This new wife of mine must have been very lonely at times, though she never said so. Once she suggested that we have a radio. This made me vaguely uncomfortable. We all had an idea in those days that radio caused electrical disturbances that had a bad effect on the weather, so that on account of some gigolo with corrugated hair singing 'Ting-a-Ling' or 'You've Got Me Crying Again' in Montreal or Los Angeles, a bunch of good men had bad snow-shoeing all winter.

Grey Owl, Pilgrims of the Wild, Peter Davies, London, 1935, p. 1.

TIME: late 1920's, winter

PLACE: Bush country, Quebec

CIRCUMSTANCE: Grey Owl's opinion of radio



Outside a window from which a sash has been removed stands a man, alert, silent, watchful.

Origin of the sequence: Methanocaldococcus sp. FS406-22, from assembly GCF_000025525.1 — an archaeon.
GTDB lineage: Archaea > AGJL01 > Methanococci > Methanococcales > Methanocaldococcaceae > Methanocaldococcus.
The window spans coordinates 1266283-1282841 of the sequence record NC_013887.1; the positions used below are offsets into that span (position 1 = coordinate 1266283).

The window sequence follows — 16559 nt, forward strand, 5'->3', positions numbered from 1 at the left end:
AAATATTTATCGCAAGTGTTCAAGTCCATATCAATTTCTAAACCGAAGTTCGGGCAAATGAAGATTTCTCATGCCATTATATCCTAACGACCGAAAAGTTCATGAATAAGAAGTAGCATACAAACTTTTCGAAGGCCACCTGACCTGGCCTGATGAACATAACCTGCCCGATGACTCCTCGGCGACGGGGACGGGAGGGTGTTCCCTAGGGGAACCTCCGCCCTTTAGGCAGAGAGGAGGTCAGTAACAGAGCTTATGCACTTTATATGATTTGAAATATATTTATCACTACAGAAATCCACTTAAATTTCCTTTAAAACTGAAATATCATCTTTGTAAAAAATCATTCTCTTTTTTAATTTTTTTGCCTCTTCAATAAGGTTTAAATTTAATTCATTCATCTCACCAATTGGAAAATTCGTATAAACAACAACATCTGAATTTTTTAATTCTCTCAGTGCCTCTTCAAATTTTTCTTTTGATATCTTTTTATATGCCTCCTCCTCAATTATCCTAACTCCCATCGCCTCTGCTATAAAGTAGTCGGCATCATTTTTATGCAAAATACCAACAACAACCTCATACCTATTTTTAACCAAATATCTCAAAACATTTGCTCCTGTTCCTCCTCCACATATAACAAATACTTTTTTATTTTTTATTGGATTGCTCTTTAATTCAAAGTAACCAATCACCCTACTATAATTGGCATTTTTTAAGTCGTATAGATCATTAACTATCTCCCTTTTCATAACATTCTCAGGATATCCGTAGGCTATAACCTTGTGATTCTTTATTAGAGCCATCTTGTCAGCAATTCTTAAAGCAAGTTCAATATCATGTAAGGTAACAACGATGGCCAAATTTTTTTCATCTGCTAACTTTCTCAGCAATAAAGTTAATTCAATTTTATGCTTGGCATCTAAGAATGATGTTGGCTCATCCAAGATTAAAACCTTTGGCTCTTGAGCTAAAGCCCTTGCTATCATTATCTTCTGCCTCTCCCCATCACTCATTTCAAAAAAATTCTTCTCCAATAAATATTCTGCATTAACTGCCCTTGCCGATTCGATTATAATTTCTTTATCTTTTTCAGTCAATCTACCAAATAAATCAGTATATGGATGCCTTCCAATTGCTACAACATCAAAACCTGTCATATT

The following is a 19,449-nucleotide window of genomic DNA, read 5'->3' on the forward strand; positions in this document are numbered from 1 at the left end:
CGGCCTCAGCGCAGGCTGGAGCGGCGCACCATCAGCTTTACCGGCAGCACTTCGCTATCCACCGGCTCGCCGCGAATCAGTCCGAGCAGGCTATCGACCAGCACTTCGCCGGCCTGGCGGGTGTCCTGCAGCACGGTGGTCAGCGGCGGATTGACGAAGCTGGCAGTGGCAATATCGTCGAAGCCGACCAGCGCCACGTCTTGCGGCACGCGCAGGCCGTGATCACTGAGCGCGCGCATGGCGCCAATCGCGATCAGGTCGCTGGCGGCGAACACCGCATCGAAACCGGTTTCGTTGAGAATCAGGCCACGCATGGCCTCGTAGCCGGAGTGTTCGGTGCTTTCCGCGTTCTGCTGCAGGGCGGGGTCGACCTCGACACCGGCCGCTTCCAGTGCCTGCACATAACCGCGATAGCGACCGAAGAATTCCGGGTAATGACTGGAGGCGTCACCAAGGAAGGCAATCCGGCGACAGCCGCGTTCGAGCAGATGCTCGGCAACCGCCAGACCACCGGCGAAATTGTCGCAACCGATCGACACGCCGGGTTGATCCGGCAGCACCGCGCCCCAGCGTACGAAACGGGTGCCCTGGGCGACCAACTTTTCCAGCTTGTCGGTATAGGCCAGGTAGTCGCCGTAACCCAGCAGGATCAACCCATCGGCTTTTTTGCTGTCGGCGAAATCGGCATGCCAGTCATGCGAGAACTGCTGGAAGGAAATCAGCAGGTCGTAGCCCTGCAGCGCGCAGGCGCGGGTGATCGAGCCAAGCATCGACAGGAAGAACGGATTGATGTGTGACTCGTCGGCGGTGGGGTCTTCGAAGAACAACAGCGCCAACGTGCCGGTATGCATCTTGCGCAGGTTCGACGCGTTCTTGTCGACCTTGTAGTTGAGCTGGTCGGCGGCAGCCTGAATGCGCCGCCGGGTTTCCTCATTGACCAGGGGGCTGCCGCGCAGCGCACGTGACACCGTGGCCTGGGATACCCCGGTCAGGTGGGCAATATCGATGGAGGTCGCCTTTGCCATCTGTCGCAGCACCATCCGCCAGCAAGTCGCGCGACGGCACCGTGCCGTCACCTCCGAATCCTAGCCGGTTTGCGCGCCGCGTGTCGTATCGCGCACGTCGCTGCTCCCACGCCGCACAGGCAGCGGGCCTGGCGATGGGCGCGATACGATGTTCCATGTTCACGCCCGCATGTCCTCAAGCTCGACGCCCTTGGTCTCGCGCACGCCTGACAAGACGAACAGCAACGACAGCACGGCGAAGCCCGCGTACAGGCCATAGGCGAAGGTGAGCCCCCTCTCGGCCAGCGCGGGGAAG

The cabin beside which he keeps post faces out onto a lake, its frontage at the waters edge. The slopes of the of the surrounding hills are covered with a heavy forest, the tall grey poplars and giant spruce standing close in a dark and serried palisade about the damp.

The water is calm and unruffled; the lake appears to sleep. There is no sound and no movement save the desultory journeyings of a squirrel, engaged in salvaging cones he has been dropping from the spruce tops.

Grey Owl, Pilgrims of the Wild, Peter Davies, London, 1935, p. 3.

TIME: 1930's

PLACE. Prince Albert National Park, Saskatchewan

CIRCUMSTANCE: description of Grey Owl's home ... the scene of a movie being made of his beaver